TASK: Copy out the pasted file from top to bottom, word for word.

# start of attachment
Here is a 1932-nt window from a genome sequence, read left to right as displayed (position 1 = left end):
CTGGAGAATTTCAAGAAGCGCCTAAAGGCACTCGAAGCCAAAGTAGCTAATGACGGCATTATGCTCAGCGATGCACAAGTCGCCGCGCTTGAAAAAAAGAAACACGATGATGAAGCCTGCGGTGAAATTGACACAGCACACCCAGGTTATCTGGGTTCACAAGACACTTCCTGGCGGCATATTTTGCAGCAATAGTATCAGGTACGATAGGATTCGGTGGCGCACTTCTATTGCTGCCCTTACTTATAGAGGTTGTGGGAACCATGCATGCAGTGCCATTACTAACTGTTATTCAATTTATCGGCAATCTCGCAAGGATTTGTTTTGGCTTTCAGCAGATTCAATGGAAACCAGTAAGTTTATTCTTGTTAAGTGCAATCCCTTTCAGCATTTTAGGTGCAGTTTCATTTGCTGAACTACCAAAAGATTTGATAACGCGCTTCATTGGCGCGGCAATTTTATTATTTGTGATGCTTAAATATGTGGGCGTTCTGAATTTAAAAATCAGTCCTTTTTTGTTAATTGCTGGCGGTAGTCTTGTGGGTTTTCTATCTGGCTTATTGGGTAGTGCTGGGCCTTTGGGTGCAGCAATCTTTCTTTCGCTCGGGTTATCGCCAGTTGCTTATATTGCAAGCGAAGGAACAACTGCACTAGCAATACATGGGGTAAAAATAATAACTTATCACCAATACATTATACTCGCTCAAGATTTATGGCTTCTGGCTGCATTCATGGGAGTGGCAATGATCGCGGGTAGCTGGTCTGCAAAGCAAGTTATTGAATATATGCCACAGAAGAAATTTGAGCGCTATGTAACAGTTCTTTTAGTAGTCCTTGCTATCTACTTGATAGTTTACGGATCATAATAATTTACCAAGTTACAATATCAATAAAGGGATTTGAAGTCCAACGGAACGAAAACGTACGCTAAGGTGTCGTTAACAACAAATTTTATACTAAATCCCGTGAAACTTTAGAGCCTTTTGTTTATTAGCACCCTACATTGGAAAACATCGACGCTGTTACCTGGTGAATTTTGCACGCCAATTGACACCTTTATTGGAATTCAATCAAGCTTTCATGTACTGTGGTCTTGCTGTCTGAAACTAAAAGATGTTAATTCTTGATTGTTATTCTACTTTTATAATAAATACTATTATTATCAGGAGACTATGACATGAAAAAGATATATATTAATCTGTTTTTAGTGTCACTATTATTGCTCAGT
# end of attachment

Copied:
Here is a 1932-nt window from a genome sequence, read left to right as displayed (position 1 = left end):
CTGGAGAATTTCAAGAAGCGCCTAAAGGCACTCGAAGCCAAAGTAGCTAATGACGGCATTATGCTCAGCGATGCACAAGTCGCCGCGCTTGAAAAAAAGAAACACGATGATGAAGCCTGCGGTGAAATTGACACAGCACACCCAGGTTATCTGGGTTCACAAGACACTTCCTGGCGGCATATTTTGCAGCAATAGTATCAGGTACGATAGGATTCGGTGGCGCACTTCTATTGCTGCCCTTACTTATAGAGGTTGTGGGAACCATGCATGCAGTGCCATTACTAACTGTTATTCAATTTATCGGCAATCTCGCAAGGATTTGTTTTGGCTTTCAGCAGATTCAATGGAAACCAGTAAGTTTATTCTTGTTAAGTGCAATCCCTTTCAGCATTTTAGGTGCAGTTTCATTTGCTGAACTACCAAAAGATTTGATAACGCGCTTCATTGGCGCGGCAATTTTATTATTTGTGATGCTTAAATATGTGGGCGTTCTGAATTTAAAAATCAGTCCTTTTTTGTTAATTGCTGGCGGTAGTCTTGTGGGTTTTCTATCTGGCTTATTGGGTAGTGCTGGGCCTTTGGGTGCAGCAATCTTTCTTTCGCTCGGGTTATCGCCAGTTGCTTATATTGCAAGCGAAGGAACAACTGCACTAGCAATACATGGGGTAAAAATAATAACTTATCACCAATACATTATACTCGCTCAAGATTTATGGCTTCTGGCTGCATTCATGGGAGTGGCAATGATCGCGGGTAGCTGGTCTGCAAAGCAAGTTATTGAATATATGCCACAGAAGAAATTTGAGCGCTATGTAACAGTTCTTTTAGTAGTCCTTGCTATCTACTTGATAGTTTACGGATCATAATAATTTACCAAGTTACAATATCAATAAAGGGATTTGAAGTCCAACGGAACGAAAACGTACGCTAAGGTGTCGTTAACAACAAATTTTATACTAAATCCCGTGAAACTTTAGAGCCTTTTGTTTATTAGCACCCTACATTGGAAAACATCGACGCTGTTACCTGGTGAATTTTGCACGCCAATTGACACCTTTATTGGAATTCAATCAAGCTTTCATGTACTGTGGTCTTGCTGTCTGAAACTAAAAGATGTTAATTCTTGATTGTTATTCTACTTTTATAATAAATACTATTATTATCAGGAGACTATGACATGAAAAAGATATATATTAATCTGTTTTTAGTGTCACTATTATTGCTCAGT